Brain Tumor Treatment Overview
The treatment for a brain tumor is determined depending on the type, size, and location of the tumor. Doctors also asses the overall health, age and other medical conditions of the patient. Treatment is often complex and involves many consulting doctors. The most commonly used treatment methods are radiation therapy, chemotherapy, and surgery. Sometimes a combination of the above is used for brain tumor treatment.
Radiation therapy or radiotherapy uses high energy rays to kill tumor cells. This prevents the tumor from growing. Radiotherapy is a local therapy that directly targets the affected tissues. Radiation therapy can be used to destroy tumors that cannot be removed surgically. It can also be used after surgery to destroy any tumor cells that might have been left behind.
There are two types of radiation therapy, namely; external and internal (or implant) radiation. To deliver external radiation therapy, a beam of high energy rays are aimed at the tumor and has to travel through the skin, skull, healthy brain tissue and all the other tissues that lie in its path to reach the tumor. The treatment lasts a few minutes and is administered for a few days to a week.
Internal or implant radiotherapy places a tiny capsule that emits radioactive rays inside the tumor. This then emits rays that destroy the tumor. The amount of material placed is carefully calculated so that it slowly delivers the optimum dose before it runs out. This treatment requires a hospital stay of several days.
A type of radiation treatment called Stereotactic Radiosurgery or in layman’s terms knifeless surgery is a method where radiation is used to destroy the tumor without invasive surgery. In this treatment, the exact location of the tumor is pinpointed by an MRI scan or CT scan and the tumor is targeted by beams of powerful radiation from multiple angles to destroy the tumor. This method has shorter recovery time and lesser potential complications than traditional invasive surgical methods of tumor removal.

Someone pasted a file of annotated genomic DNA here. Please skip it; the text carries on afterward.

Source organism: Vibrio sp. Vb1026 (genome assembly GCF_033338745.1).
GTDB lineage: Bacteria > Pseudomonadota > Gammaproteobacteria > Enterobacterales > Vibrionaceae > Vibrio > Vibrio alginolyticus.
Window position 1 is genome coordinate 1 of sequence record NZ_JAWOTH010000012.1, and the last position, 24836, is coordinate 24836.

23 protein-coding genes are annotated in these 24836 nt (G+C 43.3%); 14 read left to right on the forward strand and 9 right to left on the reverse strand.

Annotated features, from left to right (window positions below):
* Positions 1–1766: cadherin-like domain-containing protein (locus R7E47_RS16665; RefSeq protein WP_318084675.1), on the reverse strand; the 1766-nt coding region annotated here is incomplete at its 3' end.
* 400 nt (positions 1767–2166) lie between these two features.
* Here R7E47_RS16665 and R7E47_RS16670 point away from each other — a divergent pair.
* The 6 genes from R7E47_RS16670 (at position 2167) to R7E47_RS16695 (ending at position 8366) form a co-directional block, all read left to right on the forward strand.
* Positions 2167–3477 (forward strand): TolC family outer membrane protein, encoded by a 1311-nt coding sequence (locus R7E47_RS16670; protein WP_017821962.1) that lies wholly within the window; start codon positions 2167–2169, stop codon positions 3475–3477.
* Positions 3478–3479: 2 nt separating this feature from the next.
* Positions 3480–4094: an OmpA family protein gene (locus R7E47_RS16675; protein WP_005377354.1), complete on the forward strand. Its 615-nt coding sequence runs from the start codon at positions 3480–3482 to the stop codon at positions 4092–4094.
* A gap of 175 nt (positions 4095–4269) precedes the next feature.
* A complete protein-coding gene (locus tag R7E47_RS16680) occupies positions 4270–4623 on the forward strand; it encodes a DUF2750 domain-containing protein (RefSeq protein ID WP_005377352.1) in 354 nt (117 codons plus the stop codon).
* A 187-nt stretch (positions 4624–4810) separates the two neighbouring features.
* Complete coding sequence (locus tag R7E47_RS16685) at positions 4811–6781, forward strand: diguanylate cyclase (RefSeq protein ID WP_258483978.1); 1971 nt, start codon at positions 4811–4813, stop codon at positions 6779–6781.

Chemotherapy is the method in which powerful drugs are used to destroy tumor cells. These drugs are administered by an IV line or orally. In some cases, the drugs are administered through the shunt that has been placed to drain excess fluid from the brain.
Chemotherapy is provided in cycles. Each cycle has a short period of intensive treatment alternating with a period of rest after which another cycle begins. Each cycle is usually planned to last a few weeks. Two to four cycles are administered in most cases. After chemotherapy, the tumor is studied to comprehend the extent to which it has responded to the drugs. Chemotherapy has many side effects that are experienced and tolerated in varying intensity by different people. The most common side effects of chemotherapy are loss of hair, nausea, vomiting, lack of appetite and sores in the mouth. Some of the side effects can be improved with treatment for the same.
Surgery for a brain tumor could be performed to either confirm and study the tumor or to remove it. Before brain surgery, the patient is given a steroid to relieve any swelling as well as an anticonvulsant drug to prevent or relieve seizures. If there is excessive cerebrospinal fluid, the surgeon may place a thin plastic tube at the cavity where the fluid is collected to drain it. This tube is called a shunt. When the tumor is removable, the surgeon will attempt to remove all the parts of the tumor. If the tumor is not removable, a sample of the tumor will be taken for further study to identify the type of tumor. Benign tumors are usually cured by surgical removal.
The Road To Recovery: What To Expect
A patient who has undergone treatment for a brain tumor takes time to heal and recover. The time and effort taken for recovery depend on the type of treatment, location of the tumor, area of the brain tissue affected by treatment as well as the age and health of the patient.
Brain tumors and their treatment can cause emotional, thought and behavioral challenges. Support groups and therapy might be recommended for patients to recover mentally and emotionally from the overwhelming after-effects of the treatment. Rehabilitation therapy might be required for patients to relearn how to perform tasks. Fatigue is also a common complaint during the recovery from brain surgery and plenty of rest would be required to recover energy levels.